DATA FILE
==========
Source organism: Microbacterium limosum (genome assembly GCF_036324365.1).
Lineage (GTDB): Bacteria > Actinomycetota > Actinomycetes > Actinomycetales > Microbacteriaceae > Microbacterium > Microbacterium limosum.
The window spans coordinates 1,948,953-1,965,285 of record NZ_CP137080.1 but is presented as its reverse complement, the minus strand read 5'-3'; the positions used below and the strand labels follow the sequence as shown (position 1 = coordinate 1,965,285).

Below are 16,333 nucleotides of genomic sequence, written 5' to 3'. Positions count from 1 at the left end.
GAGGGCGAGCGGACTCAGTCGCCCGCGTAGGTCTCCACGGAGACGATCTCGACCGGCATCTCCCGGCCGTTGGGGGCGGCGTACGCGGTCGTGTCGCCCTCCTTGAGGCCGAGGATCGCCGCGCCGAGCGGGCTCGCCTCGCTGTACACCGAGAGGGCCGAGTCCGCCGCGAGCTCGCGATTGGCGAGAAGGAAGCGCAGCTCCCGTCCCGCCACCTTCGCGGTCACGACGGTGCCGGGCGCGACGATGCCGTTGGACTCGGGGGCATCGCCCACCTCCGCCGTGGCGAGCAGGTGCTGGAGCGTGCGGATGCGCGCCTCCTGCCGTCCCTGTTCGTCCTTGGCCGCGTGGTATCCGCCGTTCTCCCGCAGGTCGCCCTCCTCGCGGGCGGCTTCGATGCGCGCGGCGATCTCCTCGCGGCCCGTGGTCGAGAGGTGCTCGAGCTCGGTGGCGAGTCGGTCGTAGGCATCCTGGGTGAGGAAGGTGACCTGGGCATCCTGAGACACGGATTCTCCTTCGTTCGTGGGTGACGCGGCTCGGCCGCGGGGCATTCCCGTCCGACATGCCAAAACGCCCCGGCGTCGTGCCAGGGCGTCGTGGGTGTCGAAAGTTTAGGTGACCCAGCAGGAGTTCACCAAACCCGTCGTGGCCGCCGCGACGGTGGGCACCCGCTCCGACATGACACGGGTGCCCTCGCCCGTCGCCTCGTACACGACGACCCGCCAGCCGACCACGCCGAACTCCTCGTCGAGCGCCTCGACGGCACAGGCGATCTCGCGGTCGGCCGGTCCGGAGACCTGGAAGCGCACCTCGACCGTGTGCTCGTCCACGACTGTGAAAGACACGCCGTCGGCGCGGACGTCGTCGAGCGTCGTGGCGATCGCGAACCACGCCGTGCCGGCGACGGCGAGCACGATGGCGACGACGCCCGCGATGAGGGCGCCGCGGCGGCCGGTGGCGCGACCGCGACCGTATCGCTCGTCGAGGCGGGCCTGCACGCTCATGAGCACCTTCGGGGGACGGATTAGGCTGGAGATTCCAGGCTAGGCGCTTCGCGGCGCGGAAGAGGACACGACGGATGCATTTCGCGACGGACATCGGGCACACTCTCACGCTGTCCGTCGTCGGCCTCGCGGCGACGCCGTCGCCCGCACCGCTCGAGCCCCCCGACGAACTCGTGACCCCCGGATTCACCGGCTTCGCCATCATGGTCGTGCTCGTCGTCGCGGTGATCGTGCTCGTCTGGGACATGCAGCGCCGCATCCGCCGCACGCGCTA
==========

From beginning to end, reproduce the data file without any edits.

Source organism: Microbacterium limosum (genome assembly GCF_036324365.1).
Lineage (GTDB): Bacteria > Actinomycetota > Actinomycetes > Actinomycetales > Microbacteriaceae > Microbacterium > Microbacterium limosum.
The window spans coordinates 1,948,953-1,965,285 of record NZ_CP137080.1 but is presented as its reverse complement, the minus strand read 5'-3'; the positions used below and the strand labels follow the sequence as shown (position 1 = coordinate 1,965,285).

Below are 16,333 nucleotides of genomic sequence, written 5' to 3'. Positions count from 1 at the left end.
GAGGGCGAGCGGACTCAGTCGCCCGCGTAGGTCTCCACGGAGACGATCTCGACCGGCATCTCCCGGCCGTTGGGGGCGGCGTACGCGGTCGTGTCGCCCTCCTTGAGGCCGAGGATCGCCGCGCCGAGCGGGCTCGCCTCGCTGTACACCGAGAGGGCCGAGTCCGCCGCGAGCTCGCGATTGGCGAGAAGGAAGCGCAGCTCCCGTCCCGCCACCTTCGCGGTCACGACGGTGCCGGGCGCGACGATGCCGTTGGACTCGGGGGCATCGCCCACCTCCGCCGTGGCGAGCAGGTGCTGGAGCGTGCGGATGCGCGCCTCCTGCCGTCCCTGTTCGTCCTTGGCCGCGTGGTATCCGCCGTTCTCCCGCAGGTCGCCCTCCTCGCGGGCGGCTTCGATGCGCGCGGCGATCTCCTCGCGGCCCGTGGTCGAGAGGTGCTCGAGCTCGGTGGCGAGTCGGTCGTAGGCATCCTGGGTGAGGAAGGTGACCTGGGCATCCTGAGACACGGATTCTCCTTCGTTCGTGGGTGACGCGGCTCGGCCGCGGGGCATTCCCGTCCGACATGCCAAAACGCCCCGGCGTCGTGCCAGGGCGTCGTGGGTGTCGAAAGTTTAGGTGACCCAGCAGGAGTTCACCAAACCCGTCGTGGCCGCCGCGACGGTGGGCACCCGCTCCGACATGACACGGGTGCCCTCGCCCGTCGCCTCGTACACGACGACCCGCCAGCCGACCACGCCGAACTCCTCGTCGAGCGCCTCGACGGCACAGGCGATCTCGCGGTCGGCCGGTCCGGAGACCTGGAAGCGCACCTCGACCGTGTGCTCGTCCACGACTGTGAAAGACACGCCGTCGGCGCGGACGTCGTCGAGCGTCGTGGCGATCGCGAACCACGCCGTGCCGGCGACGGCGAGCACGATGGCGACGACGCCCGCGATGAGGGCGCCGCGGCGGCCGGTGGCGCGACCGCGACCGTATCGCTCGTCGAGGCGGGCCTGCACGCTCATGAGCACCTTCGGGGGACGGATTAGGCTGGAGATTCCAGGCTAGGCGCTTCGCGGCGCGGAAGAGGACACGACGGATGCATTTCGCGACGGACATCGGGCACACTCTCACGCTGTCCGTCGTCGGCCTCGCGGCGACGCCGTCGCCCGCACCGCTCGAGCCCCCCGACGAACTCGTGACCCCCGGATTCACCGGCTTCGCCATCATGGTCGTGCTCGTCGTCGCGGTGATCGTGCTCGTCTGGGACATGCAGCGCCGCATCCGCCGCACGCGCTA